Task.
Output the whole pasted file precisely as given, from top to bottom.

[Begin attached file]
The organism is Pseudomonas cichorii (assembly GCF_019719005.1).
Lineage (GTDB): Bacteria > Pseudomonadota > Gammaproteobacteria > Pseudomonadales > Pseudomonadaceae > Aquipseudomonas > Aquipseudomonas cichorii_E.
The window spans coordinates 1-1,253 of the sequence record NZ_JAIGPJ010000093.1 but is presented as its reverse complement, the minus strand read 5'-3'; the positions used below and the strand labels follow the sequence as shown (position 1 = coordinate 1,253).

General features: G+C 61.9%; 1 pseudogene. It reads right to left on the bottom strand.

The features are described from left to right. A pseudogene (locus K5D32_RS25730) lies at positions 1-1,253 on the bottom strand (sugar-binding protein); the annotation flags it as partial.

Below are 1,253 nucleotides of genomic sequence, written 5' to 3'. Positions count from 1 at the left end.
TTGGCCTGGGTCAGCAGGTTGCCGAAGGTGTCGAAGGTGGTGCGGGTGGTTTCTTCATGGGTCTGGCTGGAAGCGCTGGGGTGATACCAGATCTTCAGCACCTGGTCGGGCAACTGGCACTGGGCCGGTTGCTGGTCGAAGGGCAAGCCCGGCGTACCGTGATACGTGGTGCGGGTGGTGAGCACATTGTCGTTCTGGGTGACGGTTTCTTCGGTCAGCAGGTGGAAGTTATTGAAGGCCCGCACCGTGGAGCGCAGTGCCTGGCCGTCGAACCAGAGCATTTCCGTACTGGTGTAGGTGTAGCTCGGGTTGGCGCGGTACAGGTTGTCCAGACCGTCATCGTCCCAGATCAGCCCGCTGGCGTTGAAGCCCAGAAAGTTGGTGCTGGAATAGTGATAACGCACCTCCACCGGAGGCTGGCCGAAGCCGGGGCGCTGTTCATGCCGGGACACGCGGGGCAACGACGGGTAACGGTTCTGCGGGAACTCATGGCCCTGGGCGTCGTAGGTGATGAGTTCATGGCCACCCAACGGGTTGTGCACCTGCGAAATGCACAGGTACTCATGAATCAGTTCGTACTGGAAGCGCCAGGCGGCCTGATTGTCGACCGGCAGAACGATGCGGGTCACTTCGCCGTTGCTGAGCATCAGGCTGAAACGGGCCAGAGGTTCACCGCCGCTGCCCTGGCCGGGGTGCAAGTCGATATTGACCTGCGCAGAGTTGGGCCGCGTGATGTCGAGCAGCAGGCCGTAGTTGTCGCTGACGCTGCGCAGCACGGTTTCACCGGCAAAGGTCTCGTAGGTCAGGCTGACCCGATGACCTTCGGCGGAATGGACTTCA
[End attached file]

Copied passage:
The organism is Pseudomonas cichorii (assembly GCF_019719005.1).
Lineage (GTDB): Bacteria > Pseudomonadota > Gammaproteobacteria > Pseudomonadales > Pseudomonadaceae > Aquipseudomonas > Aquipseudomonas cichorii_E.
The window spans coordinates 1-1,253 of the sequence record NZ_JAIGPJ010000093.1 but is presented as its reverse complement, the minus strand read 5'-3'; the positions used below and the strand labels follow the sequence as shown (position 1 = coordinate 1,253).

General features: G+C 61.9%; 1 pseudogene. It reads right to left on the bottom strand.

The features are described from left to right. A pseudogene (locus K5D32_RS25730) lies at positions 1-1,253 on the bottom strand (sugar-binding protein); the annotation flags it as partial.

Below are 1,253 nucleotides of genomic sequence, written 5' to 3'. Positions count from 1 at the left end.
TTGGCCTGGGTCAGCAGGTTGCCGAAGGTGTCGAAGGTGGTGCGGGTGGTTTCTTCATGGGTCTGGCTGGAAGCGCTGGGGTGATACCAGATCTTCAGCACCTGGTCGGGCAACTGGCACTGGGCCGGTTGCTGGTCGAAGGGCAAGCCCGGCGTACCGTGATACGTGGTGCGGGTGGTGAGCACATTGTCGTTCTGGGTGACGGTTTCTTCGGTCAGCAGGTGGAAGTTATTGAAGGCCCGCACCGTGGAGCGCAGTGCCTGGCCGTCGAACCAGAGCATTTCCGTACTGGTGTAGGTGTAGCTCGGGTTGGCGCGGTACAGGTTGTCCAGACCGTCATCGTCCCAGATCAGCCCGCTGGCGTTGAAGCCCAGAAAGTTGGTGCTGGAATAGTGATAACGCACCTCCACCGGAGGCTGGCCGAAGCCGGGGCGCTGTTCATGCCGGGACACGCGGGGCAACGACGGGTAACGGTTCTGCGGGAACTCATGGCCCTGGGCGTCGTAGGTGATGAGTTCATGGCCACCCAACGGGTTGTGCACCTGCGAAATGCACAGGTACTCATGAATCAGTTCGTACTGGAAGCGCCAGGCGGCCTGATTGTCGACCGGCAGAACGATGCGGGTCACTTCGCCGTTGCTGAGCATCAGGCTGAAACGGGCCAGAGGTTCACCGCCGCTGCCCTGGCCGGGGTGCAAGTCGATATTGACCTGCGCAGAGTTGGGCCGCGTGATGTCGAGCAGCAGGCCGTAGTTGTCGCTGACGCTGCGCAGCACGGTTTCACCGGCAAAGGTCTCGTAGGTCAGGCTGACCCGATGACCTTCGGCGGAATGGACTTCA